steel blue coated with a film when fused - WarmGlass.com

steel blue coated with a film when fused

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river

steel blue coated with a film when fused

Postby river » Sun Jun 29, 2003 8:16 pm

I was just fusing with Bullseye 0146-30 steel blue opalescent. I was making barrettes and when I tack fused another color to the steel blue, in my kiln, it came out coated with a silver film:? Does anyone know why? I know certain colors if combined will change color, but this coating thing has never happened to me before. The other colored barrettes (not steel blue) that I was fusing at the same time, turned our great, but the 5 steel blue turned out coated. I only tack fused it (less that 1500 degrees). Also, I do mess around with PMC, but the kiln shelf was freshly sanded and kiln washed.

Ron Coleman
Posts: 468
Joined: Sun Mar 09, 2003 3:20 pm
Location: Columbus, Ohio USA

Postby Ron Coleman » Sun Jun 29, 2003 8:53 pm

The silver coating is the nature of BE steel blue. Anytime you get over about 1300f with it the silver shows up. Coat with an overspray to seal the surface and keep the blue.

Lots in the old archive about steel blue.

Ron

Kelly Burke Makuch
Posts: 37
Joined: Tue Mar 11, 2003 10:42 pm
Location: Connecticut

STEEL BLUE GONE SILVER

Postby Kelly Burke Makuch » Mon Jun 30, 2003 9:53 am

You can wrap your piece in fiberpaper or sandblast the finished piece. You can also, as suggusted, overspray it. For more suggustions, check archives.

gone

Postby gone » Mon Jun 30, 2003 12:21 pm

I have found the only way to keep the blue is to clear cap it. Overglaze will produce a shinier silver, in my experience. The silver can be very beautiful and can be used as part of the design. It tends to occur most at slumping temps and I've also discovered that the effect varies from sheet to sheet.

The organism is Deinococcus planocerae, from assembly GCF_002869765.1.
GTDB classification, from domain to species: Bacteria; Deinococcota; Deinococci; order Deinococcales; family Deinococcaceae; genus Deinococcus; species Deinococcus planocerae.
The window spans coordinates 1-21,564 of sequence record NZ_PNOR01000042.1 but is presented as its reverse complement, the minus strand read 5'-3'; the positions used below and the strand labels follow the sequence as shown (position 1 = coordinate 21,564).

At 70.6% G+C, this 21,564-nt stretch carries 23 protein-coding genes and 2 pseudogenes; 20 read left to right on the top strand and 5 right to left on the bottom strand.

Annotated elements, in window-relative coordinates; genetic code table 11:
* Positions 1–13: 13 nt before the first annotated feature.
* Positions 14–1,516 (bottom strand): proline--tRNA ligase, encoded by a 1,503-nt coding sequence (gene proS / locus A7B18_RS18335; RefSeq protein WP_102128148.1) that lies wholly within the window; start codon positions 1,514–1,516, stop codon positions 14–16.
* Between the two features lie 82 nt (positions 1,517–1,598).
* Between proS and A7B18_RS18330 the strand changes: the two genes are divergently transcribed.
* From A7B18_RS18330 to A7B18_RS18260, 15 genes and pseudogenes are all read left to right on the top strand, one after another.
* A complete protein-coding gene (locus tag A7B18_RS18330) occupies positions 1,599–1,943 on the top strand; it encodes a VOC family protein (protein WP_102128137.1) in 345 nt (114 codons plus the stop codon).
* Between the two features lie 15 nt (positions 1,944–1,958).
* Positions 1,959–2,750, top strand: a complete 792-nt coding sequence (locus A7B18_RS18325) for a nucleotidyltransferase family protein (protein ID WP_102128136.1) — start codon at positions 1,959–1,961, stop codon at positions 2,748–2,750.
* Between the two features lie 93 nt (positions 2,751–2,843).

Els

Cynthia

Postby Cynthia » Mon Jun 30, 2003 1:22 pm

It;s the nature of the beast. It's a fabulous glass to play with to achieve different effects. Sometimes when refired it goes back to the original blue. Capping or using SuperSpray will keep it blue. Try playing with it to expoit that silver finish. You can get some really nice results.

ianj
Posts: 10
Joined: Sun Nov 16, 2003 2:50 pm
Location: Kent, UK

Postby ianj » Sun Nov 16, 2003 2:54 pm

Rather intriguingly I've only noticed the silver-shift of 0146F at slumping temperatures of 680C. At the first full fuse temp of 815C the glass retains its original colouring - does the shift only work as the glass passes through a certain temp range as appears to be the case? :?

Ron Coleman
Posts: 468
Joined: Sun Mar 09, 2003 3:20 pm
Location: Columbus, Ohio USA

Postby Ron Coleman » Sun Nov 16, 2003 3:43 pm

ShadowMan wrote:Rather intriguingly I've only noticed the silver-shift of 0146F at slumping temperatures of 680C. At the first full fuse temp of 815C the glass retains its original colouring - does the shift only work as the glass passes through a certain temp range as appears to be the case? :?


If you lower your fusing temp to about 785 c (1450 f) the color may keep. It tends to disappear at higher temperatures.

Ron


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